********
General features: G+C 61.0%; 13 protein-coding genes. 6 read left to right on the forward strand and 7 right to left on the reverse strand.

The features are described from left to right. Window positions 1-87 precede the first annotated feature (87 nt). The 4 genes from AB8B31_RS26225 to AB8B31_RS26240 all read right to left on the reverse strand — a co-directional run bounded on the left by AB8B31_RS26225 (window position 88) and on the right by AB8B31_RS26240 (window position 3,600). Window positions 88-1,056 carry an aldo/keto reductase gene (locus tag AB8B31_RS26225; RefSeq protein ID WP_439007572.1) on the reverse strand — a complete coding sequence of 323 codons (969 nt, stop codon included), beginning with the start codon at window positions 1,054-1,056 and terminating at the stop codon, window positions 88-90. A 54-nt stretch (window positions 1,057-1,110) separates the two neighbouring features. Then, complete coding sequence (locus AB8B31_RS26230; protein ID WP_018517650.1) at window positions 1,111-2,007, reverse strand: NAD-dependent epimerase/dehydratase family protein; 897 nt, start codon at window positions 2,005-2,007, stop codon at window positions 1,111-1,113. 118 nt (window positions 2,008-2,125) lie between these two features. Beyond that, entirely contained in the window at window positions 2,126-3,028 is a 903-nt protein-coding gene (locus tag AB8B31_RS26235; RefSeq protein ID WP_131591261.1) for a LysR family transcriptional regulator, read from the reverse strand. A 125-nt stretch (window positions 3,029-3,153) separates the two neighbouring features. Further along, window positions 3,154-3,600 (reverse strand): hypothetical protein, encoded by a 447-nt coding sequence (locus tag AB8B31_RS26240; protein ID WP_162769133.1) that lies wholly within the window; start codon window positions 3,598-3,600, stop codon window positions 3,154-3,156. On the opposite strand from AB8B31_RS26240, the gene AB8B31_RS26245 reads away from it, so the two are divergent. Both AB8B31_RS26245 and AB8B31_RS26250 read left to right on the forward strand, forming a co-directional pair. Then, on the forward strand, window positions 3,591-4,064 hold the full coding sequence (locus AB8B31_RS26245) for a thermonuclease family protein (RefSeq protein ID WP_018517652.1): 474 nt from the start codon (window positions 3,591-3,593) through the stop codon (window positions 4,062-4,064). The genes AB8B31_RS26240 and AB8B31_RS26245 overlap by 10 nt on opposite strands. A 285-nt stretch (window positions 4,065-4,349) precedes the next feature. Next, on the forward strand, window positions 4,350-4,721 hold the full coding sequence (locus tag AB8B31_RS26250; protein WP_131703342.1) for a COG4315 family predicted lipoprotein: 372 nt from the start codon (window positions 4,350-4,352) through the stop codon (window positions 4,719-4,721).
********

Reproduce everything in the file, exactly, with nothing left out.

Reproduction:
General features: G+C 61.0%; 13 protein-coding genes. 6 read left to right on the forward strand and 7 right to left on the reverse strand.

The features are described from left to right. Window positions 1-87 precede the first annotated feature (87 nt). The 4 genes from AB8B31_RS26225 to AB8B31_RS26240 all read right to left on the reverse strand — a co-directional run bounded on the left by AB8B31_RS26225 (window position 88) and on the right by AB8B31_RS26240 (window position 3,600). Window positions 88-1,056 carry an aldo/keto reductase gene (locus tag AB8B31_RS26225; RefSeq protein ID WP_439007572.1) on the reverse strand — a complete coding sequence of 323 codons (969 nt, stop codon included), beginning with the start codon at window positions 1,054-1,056 and terminating at the stop codon, window positions 88-90. A 54-nt stretch (window positions 1,057-1,110) separates the two neighbouring features. Then, complete coding sequence (locus AB8B31_RS26230; protein ID WP_018517650.1) at window positions 1,111-2,007, reverse strand: NAD-dependent epimerase/dehydratase family protein; 897 nt, start codon at window positions 2,005-2,007, stop codon at window positions 1,111-1,113. 118 nt (window positions 2,008-2,125) lie between these two features. Beyond that, entirely contained in the window at window positions 2,126-3,028 is a 903-nt protein-coding gene (locus tag AB8B31_RS26235; RefSeq protein ID WP_131591261.1) for a LysR family transcriptional regulator, read from the reverse strand. A 125-nt stretch (window positions 3,029-3,153) separates the two neighbouring features. Further along, window positions 3,154-3,600 (reverse strand): hypothetical protein, encoded by a 447-nt coding sequence (locus tag AB8B31_RS26240; protein ID WP_162769133.1) that lies wholly within the window; start codon window positions 3,598-3,600, stop codon window positions 3,154-3,156. On the opposite strand from AB8B31_RS26240, the gene AB8B31_RS26245 reads away from it, so the two are divergent. Both AB8B31_RS26245 and AB8B31_RS26250 read left to right on the forward strand, forming a co-directional pair. Then, on the forward strand, window positions 3,591-4,064 hold the full coding sequence (locus AB8B31_RS26245) for a thermonuclease family protein (RefSeq protein ID WP_018517652.1): 474 nt from the start codon (window positions 3,591-3,593) through the stop codon (window positions 4,062-4,064). The genes AB8B31_RS26240 and AB8B31_RS26245 overlap by 10 nt on opposite strands. A 285-nt stretch (window positions 4,065-4,349) precedes the next feature. Next, on the forward strand, window positions 4,350-4,721 hold the full coding sequence (locus tag AB8B31_RS26250; protein WP_131703342.1) for a COG4315 family predicted lipoprotein: 372 nt from the start codon (window positions 4,350-4,352) through the stop codon (window positions 4,719-4,721).